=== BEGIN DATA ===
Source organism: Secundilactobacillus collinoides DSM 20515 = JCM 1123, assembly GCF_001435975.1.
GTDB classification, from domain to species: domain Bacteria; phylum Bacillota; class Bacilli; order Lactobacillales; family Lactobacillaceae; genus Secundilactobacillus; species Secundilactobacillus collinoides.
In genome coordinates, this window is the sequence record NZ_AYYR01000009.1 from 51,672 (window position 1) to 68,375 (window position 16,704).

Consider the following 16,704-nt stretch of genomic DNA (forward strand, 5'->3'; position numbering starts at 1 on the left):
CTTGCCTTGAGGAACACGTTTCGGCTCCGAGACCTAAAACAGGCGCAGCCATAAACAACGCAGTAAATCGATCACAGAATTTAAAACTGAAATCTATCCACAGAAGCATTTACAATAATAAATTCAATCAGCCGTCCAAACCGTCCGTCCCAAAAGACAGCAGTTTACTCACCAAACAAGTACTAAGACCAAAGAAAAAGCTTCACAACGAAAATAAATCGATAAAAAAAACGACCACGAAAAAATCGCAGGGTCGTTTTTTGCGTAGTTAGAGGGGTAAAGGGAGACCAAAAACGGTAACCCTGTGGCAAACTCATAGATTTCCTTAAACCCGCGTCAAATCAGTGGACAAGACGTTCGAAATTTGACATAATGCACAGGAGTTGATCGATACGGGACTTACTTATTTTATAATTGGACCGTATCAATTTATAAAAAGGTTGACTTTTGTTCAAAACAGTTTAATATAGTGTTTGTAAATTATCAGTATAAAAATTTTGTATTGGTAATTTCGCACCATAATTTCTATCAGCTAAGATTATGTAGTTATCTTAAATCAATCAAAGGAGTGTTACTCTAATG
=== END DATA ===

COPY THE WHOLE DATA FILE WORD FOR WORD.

Source organism: Secundilactobacillus collinoides DSM 20515 = JCM 1123, assembly GCF_001435975.1.
GTDB classification, from domain to species: domain Bacteria; phylum Bacillota; class Bacilli; order Lactobacillales; family Lactobacillaceae; genus Secundilactobacillus; species Secundilactobacillus collinoides.
In genome coordinates, this window is the sequence record NZ_AYYR01000009.1 from 51,672 (window position 1) to 68,375 (window position 16,704).

Consider the following 16,704-nt stretch of genomic DNA (forward strand, 5'->3'; position numbering starts at 1 on the left):
CTTGCCTTGAGGAACACGTTTCGGCTCCGAGACCTAAAACAGGCGCAGCCATAAACAACGCAGTAAATCGATCACAGAATTTAAAACTGAAATCTATCCACAGAAGCATTTACAATAATAAATTCAATCAGCCGTCCAAACCGTCCGTCCCAAAAGACAGCAGTTTACTCACCAAACAAGTACTAAGACCAAAGAAAAAGCTTCACAACGAAAATAAATCGATAAAAAAAACGACCACGAAAAAATCGCAGGGTCGTTTTTTGCGTAGTTAGAGGGGTAAAGGGAGACCAAAAACGGTAACCCTGTGGCAAACTCATAGATTTCCTTAAACCCGCGTCAAATCAGTGGACAAGACGTTCGAAATTTGACATAATGCACAGGAGTTGATCGATACGGGACTTACTTATTTTATAATTGGACCGTATCAATTTATAAAAAGGTTGACTTTTGTTCAAAACAGTTTAATATAGTGTTTGTAAATTATCAGTATAAAAATTTTGTATTGGTAATTTCGCACCATAATTTCTATCAGCTAAGATTATGTAGTTATCTTAAATCAATCAAAGGAGTGTTACTCTAATG